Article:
The VA has a high HCV treatment rate — 7 insights into why they're so successful

MedPage published an article examining the reasons behind why the U.S. Department of Veteran Affairs is so successful in reaching and engaging hepatitis C-infected patients.

Michelle Long, MD, an assistant professor of medicine at Boston University, examined the topic for MedPage. She cited a study, published in the Annals of Internal Medicine.

Here's what you should know:

1. The VA sees the most HCV-infected patients in the country and "is well on its way to eliminating the disease in its population." From 2014 to 2017, the VA lowered the number of HCV-infected patients from 168,000 to 51,000, treating 30,000 patients annually.

2. The VA is uniquely situated at the center of the HCV fight with its 154 medical centers and 75 ambulatory care and outpatient clinics. The VA emphasizes prevention, screening and universal treatment in care plans, which is the cornerstone of the National Academies of Sciences, Engineering, and Medicine's plan to eliminate viral hepatitis.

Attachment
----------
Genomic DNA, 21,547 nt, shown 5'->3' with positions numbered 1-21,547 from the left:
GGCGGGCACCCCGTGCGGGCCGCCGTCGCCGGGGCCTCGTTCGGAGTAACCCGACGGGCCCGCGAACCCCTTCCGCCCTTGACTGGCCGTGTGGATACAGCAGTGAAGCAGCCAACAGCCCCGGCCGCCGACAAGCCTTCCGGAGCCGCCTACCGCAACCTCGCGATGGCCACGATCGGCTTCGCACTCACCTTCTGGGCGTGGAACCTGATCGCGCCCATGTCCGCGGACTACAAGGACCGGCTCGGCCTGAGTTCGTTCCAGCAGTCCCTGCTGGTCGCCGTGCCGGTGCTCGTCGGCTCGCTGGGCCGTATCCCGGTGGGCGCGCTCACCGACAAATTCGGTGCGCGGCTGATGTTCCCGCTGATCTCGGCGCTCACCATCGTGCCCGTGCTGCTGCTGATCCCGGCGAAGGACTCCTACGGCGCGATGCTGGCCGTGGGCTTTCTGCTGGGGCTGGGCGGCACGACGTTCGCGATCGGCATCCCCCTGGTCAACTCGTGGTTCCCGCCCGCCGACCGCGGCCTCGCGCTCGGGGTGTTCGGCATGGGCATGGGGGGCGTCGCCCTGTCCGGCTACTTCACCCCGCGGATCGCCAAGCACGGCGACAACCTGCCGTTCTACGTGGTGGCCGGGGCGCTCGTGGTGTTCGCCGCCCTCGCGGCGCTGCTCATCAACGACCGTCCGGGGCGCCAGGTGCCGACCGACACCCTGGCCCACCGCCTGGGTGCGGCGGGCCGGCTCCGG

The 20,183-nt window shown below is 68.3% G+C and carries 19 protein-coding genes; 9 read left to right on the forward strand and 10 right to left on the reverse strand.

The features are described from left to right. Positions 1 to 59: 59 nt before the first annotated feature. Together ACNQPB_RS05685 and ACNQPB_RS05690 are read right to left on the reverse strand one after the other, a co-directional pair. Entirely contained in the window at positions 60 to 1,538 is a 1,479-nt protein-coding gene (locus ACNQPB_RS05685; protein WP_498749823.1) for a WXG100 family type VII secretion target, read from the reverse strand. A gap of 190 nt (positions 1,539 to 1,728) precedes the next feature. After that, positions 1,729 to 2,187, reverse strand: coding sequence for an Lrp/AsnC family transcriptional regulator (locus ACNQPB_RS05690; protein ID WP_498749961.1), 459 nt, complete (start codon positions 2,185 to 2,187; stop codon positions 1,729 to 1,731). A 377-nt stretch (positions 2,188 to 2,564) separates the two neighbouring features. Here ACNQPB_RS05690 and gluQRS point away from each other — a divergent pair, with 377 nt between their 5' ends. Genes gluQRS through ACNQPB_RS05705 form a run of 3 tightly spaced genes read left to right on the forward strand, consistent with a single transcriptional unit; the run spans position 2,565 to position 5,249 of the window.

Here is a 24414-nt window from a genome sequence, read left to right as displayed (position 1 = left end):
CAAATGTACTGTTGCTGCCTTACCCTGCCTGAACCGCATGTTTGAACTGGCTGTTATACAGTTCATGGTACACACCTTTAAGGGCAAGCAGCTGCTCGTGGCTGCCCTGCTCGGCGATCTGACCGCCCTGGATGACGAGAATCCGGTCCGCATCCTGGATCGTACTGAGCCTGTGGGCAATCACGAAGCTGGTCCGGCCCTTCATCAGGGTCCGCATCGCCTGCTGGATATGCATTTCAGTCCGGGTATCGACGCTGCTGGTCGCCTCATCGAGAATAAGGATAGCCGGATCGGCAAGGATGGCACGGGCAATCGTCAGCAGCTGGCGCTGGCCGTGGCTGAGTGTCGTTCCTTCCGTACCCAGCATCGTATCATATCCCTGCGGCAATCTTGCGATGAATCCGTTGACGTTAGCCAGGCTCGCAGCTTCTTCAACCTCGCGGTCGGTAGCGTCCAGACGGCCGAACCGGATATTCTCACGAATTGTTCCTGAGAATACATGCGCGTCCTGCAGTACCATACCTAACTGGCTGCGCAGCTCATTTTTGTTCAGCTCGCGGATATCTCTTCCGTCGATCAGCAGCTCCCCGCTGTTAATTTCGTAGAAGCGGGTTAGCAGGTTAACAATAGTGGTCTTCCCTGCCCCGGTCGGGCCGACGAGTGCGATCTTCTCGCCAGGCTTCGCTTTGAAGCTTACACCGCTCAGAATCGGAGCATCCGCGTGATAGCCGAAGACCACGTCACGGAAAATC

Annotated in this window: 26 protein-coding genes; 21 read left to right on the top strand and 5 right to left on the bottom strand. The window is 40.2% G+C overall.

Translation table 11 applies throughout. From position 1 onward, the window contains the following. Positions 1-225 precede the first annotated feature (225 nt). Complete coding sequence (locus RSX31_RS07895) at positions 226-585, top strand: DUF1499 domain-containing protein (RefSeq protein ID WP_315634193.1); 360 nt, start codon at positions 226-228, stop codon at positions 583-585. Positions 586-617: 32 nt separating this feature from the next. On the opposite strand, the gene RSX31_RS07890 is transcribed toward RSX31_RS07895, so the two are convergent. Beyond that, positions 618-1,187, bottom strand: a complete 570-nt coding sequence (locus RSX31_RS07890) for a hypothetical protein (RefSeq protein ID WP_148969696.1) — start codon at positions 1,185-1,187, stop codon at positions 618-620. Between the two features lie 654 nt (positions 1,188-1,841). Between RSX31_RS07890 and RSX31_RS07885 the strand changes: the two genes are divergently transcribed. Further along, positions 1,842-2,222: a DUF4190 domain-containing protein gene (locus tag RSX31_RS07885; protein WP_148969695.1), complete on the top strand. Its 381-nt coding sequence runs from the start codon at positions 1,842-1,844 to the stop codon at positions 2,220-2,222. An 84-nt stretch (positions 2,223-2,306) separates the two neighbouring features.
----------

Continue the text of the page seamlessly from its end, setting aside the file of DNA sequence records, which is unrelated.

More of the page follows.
3. The VA also developed its National Hepatitis C Clinical Case Registry, which helps veterans find care.

4. As part of its care strategy, the VA identified it's at-risk populations and as of fall 2017 screened 79.5 percent of its baby boomer and 89.6 percent of its homeless populations, which are both at high risk.

5. Once the high-risk populations were identified, the VA contacted patients through a variety of means. The VA also set up remote screening clinics at its outpatient centers to accommodate some of its patient base.

6.The VA touts one of the highest screening rates when compared to other large U.S. health systems.

7. The VA also offers telemedicine and teleconferencing to initiate HCV treatments.

For more information, click here.

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